This weekend I attended a Match Race Training for our National Talent Team. But instead of sailing today we spend the day in a class-room setting, going over cases, rules and tactics, because the wind was blowing to hard to go out on the water. WindGuru predicted a change around noon, but it never panned out.
One of the discussions we had, was about the uncertainty factor of proper course
In the following diagram Blue and Yellow are on the downwind leg of the course to a gate.
Yellow to windward has to keep clear under RRS 11. Blue - having established an overlap to leeward within two boat lengths - may not sail above her proper course under rule 17.1
In position two Yellow calls with Yankee because she wants to go to the SB-end gate mark. The umpires answer with Green.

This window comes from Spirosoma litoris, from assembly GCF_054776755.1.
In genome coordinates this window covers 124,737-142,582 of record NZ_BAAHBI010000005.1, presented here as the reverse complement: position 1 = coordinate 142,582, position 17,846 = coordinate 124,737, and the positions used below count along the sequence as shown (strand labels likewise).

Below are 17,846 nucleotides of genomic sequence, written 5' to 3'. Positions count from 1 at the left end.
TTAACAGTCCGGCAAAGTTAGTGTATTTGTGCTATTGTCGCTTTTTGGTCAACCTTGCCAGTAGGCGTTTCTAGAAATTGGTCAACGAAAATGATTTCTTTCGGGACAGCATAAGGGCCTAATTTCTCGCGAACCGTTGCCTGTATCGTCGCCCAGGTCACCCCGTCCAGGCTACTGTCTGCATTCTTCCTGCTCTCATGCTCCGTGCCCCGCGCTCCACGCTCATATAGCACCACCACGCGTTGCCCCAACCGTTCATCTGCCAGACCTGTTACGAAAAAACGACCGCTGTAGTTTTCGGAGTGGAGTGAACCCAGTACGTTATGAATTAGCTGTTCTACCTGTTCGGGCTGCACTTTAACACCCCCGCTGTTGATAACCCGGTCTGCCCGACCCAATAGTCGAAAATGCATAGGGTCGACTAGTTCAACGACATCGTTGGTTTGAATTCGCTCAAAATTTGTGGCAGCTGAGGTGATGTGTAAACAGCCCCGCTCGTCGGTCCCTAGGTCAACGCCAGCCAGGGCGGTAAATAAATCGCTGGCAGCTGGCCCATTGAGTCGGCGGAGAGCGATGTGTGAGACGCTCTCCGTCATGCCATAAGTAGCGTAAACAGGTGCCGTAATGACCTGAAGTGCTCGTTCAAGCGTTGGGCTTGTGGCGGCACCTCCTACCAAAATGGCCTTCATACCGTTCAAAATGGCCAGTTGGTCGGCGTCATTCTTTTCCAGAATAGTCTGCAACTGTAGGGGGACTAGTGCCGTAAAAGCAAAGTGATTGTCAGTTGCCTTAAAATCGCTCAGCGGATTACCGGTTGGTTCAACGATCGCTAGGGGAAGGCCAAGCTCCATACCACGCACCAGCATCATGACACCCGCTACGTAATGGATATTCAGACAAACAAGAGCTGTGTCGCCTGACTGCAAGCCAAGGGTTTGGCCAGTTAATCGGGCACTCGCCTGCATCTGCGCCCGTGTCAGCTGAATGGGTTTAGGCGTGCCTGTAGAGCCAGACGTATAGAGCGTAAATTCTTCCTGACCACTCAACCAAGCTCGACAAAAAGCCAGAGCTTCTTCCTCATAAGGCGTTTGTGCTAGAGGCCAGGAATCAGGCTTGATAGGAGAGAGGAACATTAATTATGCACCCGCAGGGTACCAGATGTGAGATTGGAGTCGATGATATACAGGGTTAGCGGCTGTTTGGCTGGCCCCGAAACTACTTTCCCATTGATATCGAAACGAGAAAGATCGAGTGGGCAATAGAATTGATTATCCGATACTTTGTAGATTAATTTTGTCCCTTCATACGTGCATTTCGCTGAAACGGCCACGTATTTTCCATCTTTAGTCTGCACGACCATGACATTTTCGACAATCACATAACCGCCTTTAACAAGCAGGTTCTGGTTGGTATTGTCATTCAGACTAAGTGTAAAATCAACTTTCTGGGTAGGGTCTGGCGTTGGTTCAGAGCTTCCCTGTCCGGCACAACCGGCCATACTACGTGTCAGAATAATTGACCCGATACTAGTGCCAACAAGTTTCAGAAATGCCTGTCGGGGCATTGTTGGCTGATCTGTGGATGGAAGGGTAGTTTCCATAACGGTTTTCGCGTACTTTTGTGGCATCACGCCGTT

In position three Yellow again shows the Yankee-flag. She has reached lay line to the P-end gate mark and wants to gybe. Blue should not sail any further and gybe too. Again the umpires signal Green.
Umpires always operate under the basic principle that they will green flag any incident, unless they both are certain a rule has broken. In this incident Blue- the r.o.w. boat - has not yet reached her lay line to the P-end gate mark. Therefore she is not sailing above her proper course and not breaking RRS 17.1.
The uncertainty of the exact lay line will grow depending many factors. The first one is the distance to the gate. The further away, the longer Blue can continue in this position
Only when the gate is very close and there is no doubt that Blue "oversailed", will she get a penalty for breaking rule 17.1
Which gate-mark is going to be used to determine the lay line - even when the SB-end is positioned favorable - is not something umpire are willing to decide.
Knowing all this, what should the answer be from the umpire on Yellow's Yankee in position four?